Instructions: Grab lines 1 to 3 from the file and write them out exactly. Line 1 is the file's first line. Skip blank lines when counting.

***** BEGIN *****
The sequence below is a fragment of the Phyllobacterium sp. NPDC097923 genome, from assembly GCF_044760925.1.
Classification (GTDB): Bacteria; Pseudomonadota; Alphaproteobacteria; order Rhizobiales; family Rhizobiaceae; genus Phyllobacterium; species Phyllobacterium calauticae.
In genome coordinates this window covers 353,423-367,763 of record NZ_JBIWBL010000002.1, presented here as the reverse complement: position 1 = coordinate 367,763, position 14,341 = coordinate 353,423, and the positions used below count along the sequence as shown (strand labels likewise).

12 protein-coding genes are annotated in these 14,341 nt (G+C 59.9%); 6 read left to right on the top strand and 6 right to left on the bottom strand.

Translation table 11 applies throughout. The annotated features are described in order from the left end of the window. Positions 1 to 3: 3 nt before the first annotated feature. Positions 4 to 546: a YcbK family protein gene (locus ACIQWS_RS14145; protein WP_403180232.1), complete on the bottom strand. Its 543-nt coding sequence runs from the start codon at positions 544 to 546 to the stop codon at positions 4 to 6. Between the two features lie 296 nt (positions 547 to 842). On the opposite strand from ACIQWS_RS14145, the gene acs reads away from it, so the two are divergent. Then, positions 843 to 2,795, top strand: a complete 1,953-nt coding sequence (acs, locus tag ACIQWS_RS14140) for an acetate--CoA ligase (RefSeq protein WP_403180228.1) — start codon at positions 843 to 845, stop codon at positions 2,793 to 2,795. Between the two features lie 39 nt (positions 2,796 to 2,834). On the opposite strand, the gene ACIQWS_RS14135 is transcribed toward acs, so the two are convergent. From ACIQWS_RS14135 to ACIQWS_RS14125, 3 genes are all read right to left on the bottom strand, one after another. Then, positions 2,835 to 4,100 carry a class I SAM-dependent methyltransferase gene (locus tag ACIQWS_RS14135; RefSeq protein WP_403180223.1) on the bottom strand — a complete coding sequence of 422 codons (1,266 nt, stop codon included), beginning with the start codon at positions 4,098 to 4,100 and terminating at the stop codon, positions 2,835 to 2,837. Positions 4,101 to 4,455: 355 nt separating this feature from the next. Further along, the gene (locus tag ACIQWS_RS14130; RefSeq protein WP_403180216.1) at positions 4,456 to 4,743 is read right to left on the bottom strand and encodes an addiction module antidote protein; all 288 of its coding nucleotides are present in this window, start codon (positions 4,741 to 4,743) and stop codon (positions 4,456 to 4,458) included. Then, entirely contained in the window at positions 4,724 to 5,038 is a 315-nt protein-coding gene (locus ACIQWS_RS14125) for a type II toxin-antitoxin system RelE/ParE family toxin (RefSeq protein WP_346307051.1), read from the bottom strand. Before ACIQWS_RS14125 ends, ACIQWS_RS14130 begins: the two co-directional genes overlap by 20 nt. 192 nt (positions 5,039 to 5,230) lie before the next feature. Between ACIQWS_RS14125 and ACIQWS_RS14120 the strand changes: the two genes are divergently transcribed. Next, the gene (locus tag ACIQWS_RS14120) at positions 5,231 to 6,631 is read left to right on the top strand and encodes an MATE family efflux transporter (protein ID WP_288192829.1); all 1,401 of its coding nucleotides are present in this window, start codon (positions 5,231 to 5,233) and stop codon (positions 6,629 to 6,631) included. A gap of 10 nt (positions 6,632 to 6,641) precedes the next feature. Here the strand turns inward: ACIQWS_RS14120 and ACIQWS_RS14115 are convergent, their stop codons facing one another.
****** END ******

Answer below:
The sequence below is a fragment of the Phyllobacterium sp. NPDC097923 genome, from assembly GCF_044760925.1.
Classification (GTDB): Bacteria; Pseudomonadota; Alphaproteobacteria; order Rhizobiales; family Rhizobiaceae; genus Phyllobacterium; species Phyllobacterium calauticae.
In genome coordinates this window covers 353,423-367,763 of record NZ_JBIWBL010000002.1, presented here as the reverse complement: position 1 = coordinate 367,763, position 14,341 = coordinate 353,423, and the positions used below count along the sequence as shown (strand labels likewise).